Spread Your Wings


speread your wings

Roughly this time last year I wrote a post on my old blog about both the uncertainty and excitement associated with finishing university. I didn’t know what to expect but I was looking forward to ‘spreading my wings’ and finally being able to break out of the safe, structured lull of education to pursue my interests. 

Unfortunately, as many in my position will be well aware, the transition to the working world is not a seamless and simple process. Nowadays, a degree is sadly not enough to capture the interest of many employers. Once you leave university you join thousands of graduates waving their 2:1 in the air and it becomes a free-for-all for highly competitive positions. 
At first I was disheartened by sending off so many carefully constructed applications into the ether and hearing nothing back. But now I realise that the limbo period between finishing university and starting your first job is valuable time. 
‘Spreading your wings’ doesn’t have to mean back-packing around Thailand or moving to a new city to start an exciting job. It can be as simple as pursuing your interests in other ways, gaining new skills and having the freedom to enjoy your free time without looming deadlines.
Since leaving university, I have…

Learnt that all experience is good experience

There are many internships on offer for anyone wanting to pursue a career in the creative industries. Unfortunately, most of them are London based which isn’t really a viable option for those of us out of commuting distance. However, you can gain valuable experience from any kind of part-time work. Most jobs require teamwork, interpersonal skills, problem solving and prioritizing tasks which are all important transferable skills that can be added to the CV.

Gained interview experience 

Sometimes you will fire off a resume and get a bite back! Even if you’re not 100% enthused by the job, attending an interview is an opportunity to practice your technique and think on your feet. I had an interview a view months back and, even though I knew I wasn’t suited to the role, it showed me what to expect from future interviews and made me less wary about them.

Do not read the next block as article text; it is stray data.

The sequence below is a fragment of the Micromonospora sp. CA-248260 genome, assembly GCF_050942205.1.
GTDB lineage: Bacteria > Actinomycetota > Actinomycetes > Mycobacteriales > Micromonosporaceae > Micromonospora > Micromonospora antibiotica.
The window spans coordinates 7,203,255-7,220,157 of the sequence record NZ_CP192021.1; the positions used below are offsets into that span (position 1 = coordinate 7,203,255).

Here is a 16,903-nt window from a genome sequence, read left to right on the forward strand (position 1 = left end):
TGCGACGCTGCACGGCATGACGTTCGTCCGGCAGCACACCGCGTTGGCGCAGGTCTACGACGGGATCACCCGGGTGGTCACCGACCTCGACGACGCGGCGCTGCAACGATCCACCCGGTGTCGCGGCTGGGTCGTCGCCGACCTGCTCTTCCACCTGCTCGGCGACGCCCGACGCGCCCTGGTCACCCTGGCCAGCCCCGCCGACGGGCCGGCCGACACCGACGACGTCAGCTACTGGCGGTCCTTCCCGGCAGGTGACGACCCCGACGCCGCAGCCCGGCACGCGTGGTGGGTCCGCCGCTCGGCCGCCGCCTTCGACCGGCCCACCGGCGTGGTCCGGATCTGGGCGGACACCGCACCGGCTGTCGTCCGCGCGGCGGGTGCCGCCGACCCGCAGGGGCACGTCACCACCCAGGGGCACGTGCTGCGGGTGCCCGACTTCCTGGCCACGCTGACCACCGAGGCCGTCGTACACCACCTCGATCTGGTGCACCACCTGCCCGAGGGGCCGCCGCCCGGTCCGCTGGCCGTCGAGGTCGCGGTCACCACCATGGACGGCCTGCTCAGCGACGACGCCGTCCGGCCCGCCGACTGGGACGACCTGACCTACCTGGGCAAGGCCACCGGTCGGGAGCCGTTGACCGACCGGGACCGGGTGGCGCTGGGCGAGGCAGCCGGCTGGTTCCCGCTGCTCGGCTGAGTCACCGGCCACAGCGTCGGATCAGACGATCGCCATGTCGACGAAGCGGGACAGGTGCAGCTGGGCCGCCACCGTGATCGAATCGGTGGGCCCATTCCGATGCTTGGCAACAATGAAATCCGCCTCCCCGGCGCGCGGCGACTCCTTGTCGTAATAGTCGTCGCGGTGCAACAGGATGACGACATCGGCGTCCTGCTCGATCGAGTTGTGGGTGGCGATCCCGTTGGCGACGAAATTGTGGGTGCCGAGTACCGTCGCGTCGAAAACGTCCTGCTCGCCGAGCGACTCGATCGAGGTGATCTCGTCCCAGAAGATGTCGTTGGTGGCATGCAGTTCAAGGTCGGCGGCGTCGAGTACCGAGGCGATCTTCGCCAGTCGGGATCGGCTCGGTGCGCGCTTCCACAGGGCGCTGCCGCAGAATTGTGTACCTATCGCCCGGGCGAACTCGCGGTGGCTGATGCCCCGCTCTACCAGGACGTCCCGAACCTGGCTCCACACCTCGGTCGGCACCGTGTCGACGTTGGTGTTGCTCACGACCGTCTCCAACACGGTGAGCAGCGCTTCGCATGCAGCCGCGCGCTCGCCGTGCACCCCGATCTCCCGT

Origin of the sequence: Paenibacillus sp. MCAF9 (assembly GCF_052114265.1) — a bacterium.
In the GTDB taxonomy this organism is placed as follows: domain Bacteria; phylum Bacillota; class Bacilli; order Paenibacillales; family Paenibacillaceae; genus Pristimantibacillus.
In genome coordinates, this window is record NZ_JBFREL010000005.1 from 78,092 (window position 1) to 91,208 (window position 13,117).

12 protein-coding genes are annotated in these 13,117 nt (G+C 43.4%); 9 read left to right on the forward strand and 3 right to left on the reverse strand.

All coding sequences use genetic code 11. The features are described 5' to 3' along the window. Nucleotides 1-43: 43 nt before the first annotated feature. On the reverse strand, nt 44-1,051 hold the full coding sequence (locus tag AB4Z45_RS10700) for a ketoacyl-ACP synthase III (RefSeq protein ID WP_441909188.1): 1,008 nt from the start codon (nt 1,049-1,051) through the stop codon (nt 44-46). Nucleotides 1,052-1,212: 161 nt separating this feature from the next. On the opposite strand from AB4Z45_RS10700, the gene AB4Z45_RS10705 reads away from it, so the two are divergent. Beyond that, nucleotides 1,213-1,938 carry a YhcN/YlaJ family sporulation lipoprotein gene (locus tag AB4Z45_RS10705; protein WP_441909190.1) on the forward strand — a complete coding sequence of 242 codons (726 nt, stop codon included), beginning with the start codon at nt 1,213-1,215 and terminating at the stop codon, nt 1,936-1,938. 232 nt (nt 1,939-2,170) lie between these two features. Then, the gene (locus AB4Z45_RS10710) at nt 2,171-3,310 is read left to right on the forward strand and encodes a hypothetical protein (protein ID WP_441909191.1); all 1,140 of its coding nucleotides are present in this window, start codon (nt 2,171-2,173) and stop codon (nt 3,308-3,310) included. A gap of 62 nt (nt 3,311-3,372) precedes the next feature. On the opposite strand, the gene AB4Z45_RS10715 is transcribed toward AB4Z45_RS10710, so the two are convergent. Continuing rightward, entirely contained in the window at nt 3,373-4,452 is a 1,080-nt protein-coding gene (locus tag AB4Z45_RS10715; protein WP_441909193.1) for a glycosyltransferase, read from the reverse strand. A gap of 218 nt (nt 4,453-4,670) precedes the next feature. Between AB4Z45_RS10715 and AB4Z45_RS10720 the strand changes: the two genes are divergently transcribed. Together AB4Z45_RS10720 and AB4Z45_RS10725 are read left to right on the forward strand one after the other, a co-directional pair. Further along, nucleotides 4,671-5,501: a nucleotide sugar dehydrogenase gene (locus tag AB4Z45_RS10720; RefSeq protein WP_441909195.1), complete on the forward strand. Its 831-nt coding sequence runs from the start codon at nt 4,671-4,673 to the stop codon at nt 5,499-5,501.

Had more time to be creative 

Although I loved university, I rarely had time to indulge in my creative interests. Now I can write and blog to my heart’s content which conveniently gives me a portfolio of work to link to potential employers. Result! 

Become more savvy with my money

During my student days, I don’t think I budgeted effectively. I didn’t check my bank statement regularly enough and just assumed it would always magically replenish thanks to student loans and the Erasmus grant. Naturally, this is not an attitude you can take forward into your twenties. Since working part-time, I have definitely learnt the value of money, as generic as that sounds. I am far more selective about what I spend my cash on and try not to let my bank balance drop below a certain figure.

Had fun!

I’ve spent more time with friends from home, visited more places and enjoyed the freedom of not having a full-time job for the time being. Walking around an art gallery or browsing the shops on Oxford Street on a Wednesday afternoon whilst most people are working is a little novelty I’ll miss when I get a 9-5 job.
Although job hunting can be a tiresome, frustrating process, don’t discount everything you’re doing in the time-being. The chances are, you’re doing more than you think. Baby steps are still steps in the right direction, so enjoy the process and make the most of this time. 
Josephine x

Leave a Reply

Fill in your details below or click an icon to log in:

WordPress.com Logo

You are commenting using your WordPress.com account. Log Out / Change )

Twitter picture

You are commenting using your Twitter account. Log Out / Change )

Facebook photo

You are commenting using your Facebook account. Log Out / Change )

Google+ photo

You are commenting using your Google+ account. Log Out / Change )

Connecting to %s